He looks comfortable. His skating has jumped out to me the first couple of days. It’s been very much as advertised for Nate Schmidt.-Jeff Paterson, TSN Vancouver on TSN 1040

Vegas fans knew what Vancouver was getting when they acquired Schmidt this offseason. A reliable defender with the ability to pitch in offensively and a whale of a personality. The Canucks are seeing it in person and the reviews have been high.

The Canucks got better when the Golden Knights front office made the tough decision to move #88. Not only will Schmidt boost the blueline but he’ll add some veteran presence surrounding emerging star Quinn Hughes.

Not quite at Quinn Hughes level, not many are in terms of generating offense but this guy doesn’t miss an opportunity with his skating to jump up into the rush. He loves to be the trailer, loves to add another layer of attack. –Paterson, TSN Vancouver on TSN 1040

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Rattled By Thatcher Demko?

Following their Western Conference Final loss, Pete DeBoer made a puzzling comment about his team’s mentality.

There’s no doubt that the last couple of games in the Vancouver series against Demko probably rattled our confidence a little bit. -DeBoer

DeBoer casually revealed one of the reasons Vegas struggled to score on Dallas was a rookie backup goaltender from a previous series living inside of his players’ heads.

We’ve heard coaches reference past series to account for injuries or even style of play differences, but I’m not sure I’ve ever heard one admit his team was psychologically fractured by an individual performance in a prior round. We applaud the honesty, but what is he saying about his team… or maybe even his own coaching job?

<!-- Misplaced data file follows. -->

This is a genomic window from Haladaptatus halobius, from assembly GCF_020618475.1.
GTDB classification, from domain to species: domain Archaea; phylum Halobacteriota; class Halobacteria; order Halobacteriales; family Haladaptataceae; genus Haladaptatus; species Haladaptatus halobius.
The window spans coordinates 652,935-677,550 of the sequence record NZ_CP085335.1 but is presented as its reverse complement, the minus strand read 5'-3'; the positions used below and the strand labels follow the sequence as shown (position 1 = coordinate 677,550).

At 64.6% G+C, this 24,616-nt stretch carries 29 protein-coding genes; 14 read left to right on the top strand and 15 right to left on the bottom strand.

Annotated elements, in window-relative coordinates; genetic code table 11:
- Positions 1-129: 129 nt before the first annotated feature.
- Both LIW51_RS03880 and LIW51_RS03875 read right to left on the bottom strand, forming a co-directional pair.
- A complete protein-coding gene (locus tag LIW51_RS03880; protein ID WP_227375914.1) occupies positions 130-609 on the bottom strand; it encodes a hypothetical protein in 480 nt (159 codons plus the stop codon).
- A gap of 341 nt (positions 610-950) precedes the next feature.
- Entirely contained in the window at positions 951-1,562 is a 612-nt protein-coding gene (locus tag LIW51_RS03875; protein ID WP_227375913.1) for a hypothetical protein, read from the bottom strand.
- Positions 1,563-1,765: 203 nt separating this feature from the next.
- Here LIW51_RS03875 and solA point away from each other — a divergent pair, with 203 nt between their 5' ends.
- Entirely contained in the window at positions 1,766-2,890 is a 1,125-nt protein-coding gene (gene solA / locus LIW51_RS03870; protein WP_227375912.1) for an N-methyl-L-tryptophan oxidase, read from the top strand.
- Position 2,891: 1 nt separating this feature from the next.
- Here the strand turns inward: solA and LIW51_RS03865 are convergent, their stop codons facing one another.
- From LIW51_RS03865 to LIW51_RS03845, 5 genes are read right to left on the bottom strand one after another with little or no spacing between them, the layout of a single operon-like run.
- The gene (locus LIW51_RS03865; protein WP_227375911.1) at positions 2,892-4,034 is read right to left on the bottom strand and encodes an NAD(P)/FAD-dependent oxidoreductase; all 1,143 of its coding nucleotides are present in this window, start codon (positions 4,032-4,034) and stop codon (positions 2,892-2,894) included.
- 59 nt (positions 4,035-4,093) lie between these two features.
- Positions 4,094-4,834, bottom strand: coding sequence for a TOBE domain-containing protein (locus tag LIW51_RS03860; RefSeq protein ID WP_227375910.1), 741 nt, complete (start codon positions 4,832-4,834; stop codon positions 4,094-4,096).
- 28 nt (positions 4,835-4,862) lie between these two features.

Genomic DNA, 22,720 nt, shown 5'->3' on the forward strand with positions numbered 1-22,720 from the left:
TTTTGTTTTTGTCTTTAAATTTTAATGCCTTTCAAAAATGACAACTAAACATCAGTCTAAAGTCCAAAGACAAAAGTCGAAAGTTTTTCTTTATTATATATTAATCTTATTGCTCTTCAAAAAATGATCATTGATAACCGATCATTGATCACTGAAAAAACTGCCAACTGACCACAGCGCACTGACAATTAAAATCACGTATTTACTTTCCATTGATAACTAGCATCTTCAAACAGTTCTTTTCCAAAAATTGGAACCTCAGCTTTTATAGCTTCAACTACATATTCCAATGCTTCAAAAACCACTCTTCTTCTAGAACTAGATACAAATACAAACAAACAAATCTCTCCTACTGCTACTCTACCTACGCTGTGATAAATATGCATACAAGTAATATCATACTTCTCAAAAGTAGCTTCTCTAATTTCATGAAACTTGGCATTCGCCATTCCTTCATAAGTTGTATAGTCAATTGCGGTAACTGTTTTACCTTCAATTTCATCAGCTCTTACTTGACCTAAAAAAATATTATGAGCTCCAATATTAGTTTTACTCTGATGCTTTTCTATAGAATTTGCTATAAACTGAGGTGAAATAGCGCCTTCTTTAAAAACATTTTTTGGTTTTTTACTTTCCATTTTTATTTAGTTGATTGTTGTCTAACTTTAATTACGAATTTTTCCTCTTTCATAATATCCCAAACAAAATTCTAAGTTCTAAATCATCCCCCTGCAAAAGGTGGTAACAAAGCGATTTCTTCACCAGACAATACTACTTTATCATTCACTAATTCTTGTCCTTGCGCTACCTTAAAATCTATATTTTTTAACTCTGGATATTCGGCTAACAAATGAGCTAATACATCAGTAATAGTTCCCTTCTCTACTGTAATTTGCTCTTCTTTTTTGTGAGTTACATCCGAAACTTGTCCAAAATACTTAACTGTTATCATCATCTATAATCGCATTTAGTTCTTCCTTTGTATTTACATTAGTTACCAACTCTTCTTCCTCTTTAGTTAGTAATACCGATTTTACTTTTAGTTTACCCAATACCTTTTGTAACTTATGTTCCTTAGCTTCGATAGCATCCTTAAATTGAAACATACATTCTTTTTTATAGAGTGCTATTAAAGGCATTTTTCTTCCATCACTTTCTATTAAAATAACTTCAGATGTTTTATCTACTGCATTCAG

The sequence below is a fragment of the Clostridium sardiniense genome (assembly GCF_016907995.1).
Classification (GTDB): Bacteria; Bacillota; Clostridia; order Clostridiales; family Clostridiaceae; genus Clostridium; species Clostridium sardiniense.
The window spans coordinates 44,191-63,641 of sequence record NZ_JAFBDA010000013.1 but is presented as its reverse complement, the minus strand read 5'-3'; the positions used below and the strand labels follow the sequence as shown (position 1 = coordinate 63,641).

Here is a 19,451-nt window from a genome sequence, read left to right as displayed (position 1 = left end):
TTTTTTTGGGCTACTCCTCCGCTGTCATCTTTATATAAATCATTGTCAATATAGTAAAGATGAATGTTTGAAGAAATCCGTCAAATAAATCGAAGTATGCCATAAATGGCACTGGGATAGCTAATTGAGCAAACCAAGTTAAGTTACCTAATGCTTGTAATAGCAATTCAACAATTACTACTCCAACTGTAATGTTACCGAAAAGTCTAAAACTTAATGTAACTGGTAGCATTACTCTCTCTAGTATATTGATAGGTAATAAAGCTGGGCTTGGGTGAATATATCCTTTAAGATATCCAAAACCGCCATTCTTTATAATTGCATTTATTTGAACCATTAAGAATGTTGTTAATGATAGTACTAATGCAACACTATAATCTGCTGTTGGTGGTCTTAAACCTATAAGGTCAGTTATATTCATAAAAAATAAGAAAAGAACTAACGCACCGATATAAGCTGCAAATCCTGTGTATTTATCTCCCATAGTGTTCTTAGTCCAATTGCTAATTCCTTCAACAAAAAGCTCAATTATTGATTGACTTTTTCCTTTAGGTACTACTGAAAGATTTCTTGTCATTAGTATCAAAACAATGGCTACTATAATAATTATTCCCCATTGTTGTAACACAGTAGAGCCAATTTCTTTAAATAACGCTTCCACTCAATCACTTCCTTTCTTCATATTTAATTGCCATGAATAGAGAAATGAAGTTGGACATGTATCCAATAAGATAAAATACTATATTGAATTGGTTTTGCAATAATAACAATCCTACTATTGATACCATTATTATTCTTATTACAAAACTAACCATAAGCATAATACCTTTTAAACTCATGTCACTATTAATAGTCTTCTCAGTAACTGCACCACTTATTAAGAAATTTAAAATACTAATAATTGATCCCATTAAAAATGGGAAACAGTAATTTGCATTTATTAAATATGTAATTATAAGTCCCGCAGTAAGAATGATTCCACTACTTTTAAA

Another learning lesson for our guys at this time of year; fighting through, persevering, finding a way to get yourself out of a slump. Getting your confidence back quicker. -DeBoer

What happened to the mentality this team had?(Photo Credit: SinBin.vegas Photographer Brandon Andreasen)

These are all things the Golden Knights clearly did not do well inside of the bubble, that they must improve upon if they are to hoist the Cup in the future. But one has to wonder about the fragility of the locker room if they did indeed allow the ghost of Thatcher Demko to ruin their chances to win a completely new series.

What happened to “one game at a time?” To “I’m not worried about the offense?” To “the worst thing we can do is change?”

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2020 Golden Knights Playoffs “Photo” Gallery

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VGK PK Came Alive In Games 5-7, But They Weren’t Without Help

Call it a mulligan. Call it an extra life. Call it whatever you’d like, the Golden Knights got it in Game 7.

After having a season defined by a 5-minute major penalty in which they allowed four goals, the Golden Knights faced the same beast a year later when Ryan Reaves was assessed a match penalty for a hit to the head.

The stakes were actually even higher this time around. Rather than having a cushion, the game was tied with three and a half minutes left in the 2nd. If Vegas faltered again trying to kill off five minutes, their season would be over and the stigma would live with them forever.

Instead, Vegas got to try the “level” again, and this time they passed with it flawlessly, albeit with a lot of help from their opponent.

In the five minutes against the Canucks, the Golden Knights allowed just one shot on goal, foiled seven Canuck entry attempts, blocked multiple shots, and played just  1:36 inside of their own zone.